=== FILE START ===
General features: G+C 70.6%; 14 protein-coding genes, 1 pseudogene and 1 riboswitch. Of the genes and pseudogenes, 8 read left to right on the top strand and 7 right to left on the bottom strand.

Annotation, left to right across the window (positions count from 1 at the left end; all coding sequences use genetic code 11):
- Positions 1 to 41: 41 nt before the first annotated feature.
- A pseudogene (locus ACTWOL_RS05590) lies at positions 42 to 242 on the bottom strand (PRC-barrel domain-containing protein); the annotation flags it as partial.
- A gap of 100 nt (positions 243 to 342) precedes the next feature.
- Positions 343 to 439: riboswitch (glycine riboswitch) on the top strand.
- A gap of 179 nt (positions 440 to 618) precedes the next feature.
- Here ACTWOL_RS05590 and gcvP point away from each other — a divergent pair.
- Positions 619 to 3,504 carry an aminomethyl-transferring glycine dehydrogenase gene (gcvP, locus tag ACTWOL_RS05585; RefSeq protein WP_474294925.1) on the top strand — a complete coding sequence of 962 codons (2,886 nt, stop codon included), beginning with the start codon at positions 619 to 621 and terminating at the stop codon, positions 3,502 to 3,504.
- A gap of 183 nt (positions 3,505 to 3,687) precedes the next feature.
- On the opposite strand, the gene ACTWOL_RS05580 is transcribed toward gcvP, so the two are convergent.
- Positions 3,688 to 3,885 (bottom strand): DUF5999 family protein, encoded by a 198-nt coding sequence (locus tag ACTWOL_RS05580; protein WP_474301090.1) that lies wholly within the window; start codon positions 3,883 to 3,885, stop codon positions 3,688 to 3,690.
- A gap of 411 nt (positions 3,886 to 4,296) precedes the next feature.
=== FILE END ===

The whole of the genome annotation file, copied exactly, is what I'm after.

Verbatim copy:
General features: G+C 70.6%; 14 protein-coding genes, 1 pseudogene and 1 riboswitch. Of the genes and pseudogenes, 8 read left to right on the top strand and 7 right to left on the bottom strand.

Annotation, left to right across the window (positions count from 1 at the left end; all coding sequences use genetic code 11):
- Positions 1 to 41: 41 nt before the first annotated feature.
- A pseudogene (locus ACTWOL_RS05590) lies at positions 42 to 242 on the bottom strand (PRC-barrel domain-containing protein); the annotation flags it as partial.
- A gap of 100 nt (positions 243 to 342) precedes the next feature.
- Positions 343 to 439: riboswitch (glycine riboswitch) on the top strand.
- A gap of 179 nt (positions 440 to 618) precedes the next feature.
- Here ACTWOL_RS05590 and gcvP point away from each other — a divergent pair.
- Positions 619 to 3,504 carry an aminomethyl-transferring glycine dehydrogenase gene (gcvP, locus tag ACTWOL_RS05585; RefSeq protein WP_474294925.1) on the top strand — a complete coding sequence of 962 codons (2,886 nt, stop codon included), beginning with the start codon at positions 619 to 621 and terminating at the stop codon, positions 3,502 to 3,504.
- A gap of 183 nt (positions 3,505 to 3,687) precedes the next feature.
- On the opposite strand, the gene ACTWOL_RS05580 is transcribed toward gcvP, so the two are convergent.
- Positions 3,688 to 3,885 (bottom strand): DUF5999 family protein, encoded by a 198-nt coding sequence (locus tag ACTWOL_RS05580; protein WP_474301090.1) that lies wholly within the window; start codon positions 3,883 to 3,885, stop codon positions 3,688 to 3,690.
- A gap of 411 nt (positions 3,886 to 4,296) precedes the next feature.